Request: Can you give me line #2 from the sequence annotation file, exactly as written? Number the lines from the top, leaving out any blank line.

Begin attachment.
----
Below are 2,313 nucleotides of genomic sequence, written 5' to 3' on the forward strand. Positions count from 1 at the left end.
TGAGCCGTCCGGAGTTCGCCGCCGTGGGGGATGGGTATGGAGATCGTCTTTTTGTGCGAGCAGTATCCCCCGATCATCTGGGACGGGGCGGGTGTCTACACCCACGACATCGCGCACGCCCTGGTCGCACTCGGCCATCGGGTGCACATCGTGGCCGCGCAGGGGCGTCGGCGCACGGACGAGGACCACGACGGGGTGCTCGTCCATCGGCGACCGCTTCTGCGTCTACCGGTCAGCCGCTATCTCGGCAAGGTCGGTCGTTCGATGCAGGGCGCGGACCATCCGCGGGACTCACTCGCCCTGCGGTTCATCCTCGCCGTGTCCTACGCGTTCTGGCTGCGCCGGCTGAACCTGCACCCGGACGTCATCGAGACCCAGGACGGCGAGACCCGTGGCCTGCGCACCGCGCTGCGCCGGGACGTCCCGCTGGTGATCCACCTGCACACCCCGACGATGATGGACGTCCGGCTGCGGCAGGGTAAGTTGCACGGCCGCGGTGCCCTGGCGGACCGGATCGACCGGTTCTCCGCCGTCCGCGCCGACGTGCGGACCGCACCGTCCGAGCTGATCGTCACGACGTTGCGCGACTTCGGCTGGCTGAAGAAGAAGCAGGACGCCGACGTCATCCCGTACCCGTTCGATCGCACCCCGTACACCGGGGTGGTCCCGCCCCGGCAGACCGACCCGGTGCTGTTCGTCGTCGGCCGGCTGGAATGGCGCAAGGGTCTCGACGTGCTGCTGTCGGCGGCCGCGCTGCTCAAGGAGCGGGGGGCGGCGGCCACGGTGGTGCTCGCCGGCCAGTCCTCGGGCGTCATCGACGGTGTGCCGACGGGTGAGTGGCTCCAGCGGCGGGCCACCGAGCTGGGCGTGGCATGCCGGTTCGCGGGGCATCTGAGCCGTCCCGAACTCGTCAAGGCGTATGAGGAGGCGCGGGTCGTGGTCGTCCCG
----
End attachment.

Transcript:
TGAGCCGTCCGGAGTTCGCCGCCGTGGGGGATGGGTATGGAGATCGTCTTTTTGTGCGAGCAGTATCCCCCGATCATCTGGGACGGGGCGGGTGTCTACACCCACGACATCGCGCACGCCCTGGTCGCACTCGGCCATCGGGTGCACATCGTGGCCGCGCAGGGGCGTCGGCGCACGGACGAGGACCACGACGGGGTGCTCGTCCATCGGCGACCGCTTCTGCGTCTACCGGTCAGCCGCTATCTCGGCAAGGTCGGTCGTTCGATGCAGGGCGCGGACCATCCGCGGGACTCACTCGCCCTGCGGTTCATCCTCGCCGTGTCCTACGCGTTCTGGCTGCGCCGGCTGAACCTGCACCCGGACGTCATCGAGACCCAGGACGGCGAGACCCGTGGCCTGCGCACCGCGCTGCGCCGGGACGTCCCGCTGGTGATCCACCTGCACACCCCGACGATGATGGACGTCCGGCTGCGGCAGGGTAAGTTGCACGGCCGCGGTGCCCTGGCGGACCGGATCGACCGGTTCTCCGCCGTCCGCGCCGACGTGCGGACCGCACCGTCCGAGCTGATCGTCACGACGTTGCGCGACTTCGGCTGGCTGAAGAAGAAGCAGGACGCCGACGTCATCCCGTACCCGTTCGATCGCACCCCGTACACCGGGGTGGTCCCGCCCCGGCAGACCGACCCGGTGCTGTTCGTCGTCGGCCGGCTGGAATGGCGCAAGGGTCTCGACGTGCTGCTGTCGGCGGCCGCGCTGCTCAAGGAGCGGGGGGCGGCGGCCACGGTGGTGCTCGCCGGCCAGTCCTCGGGCGTCATCGACGGTGTGCCGACGGGTGAGTGGCTCCAGCGGCGGGCCACCGAGCTGGGCGTGGCATGCCGGTTCGCGGGGCATCTGAGCCGTCCCGAACTCGTCAAGGCGTATGAGGAGGCGCGGGTCGTGGTCGTCCCG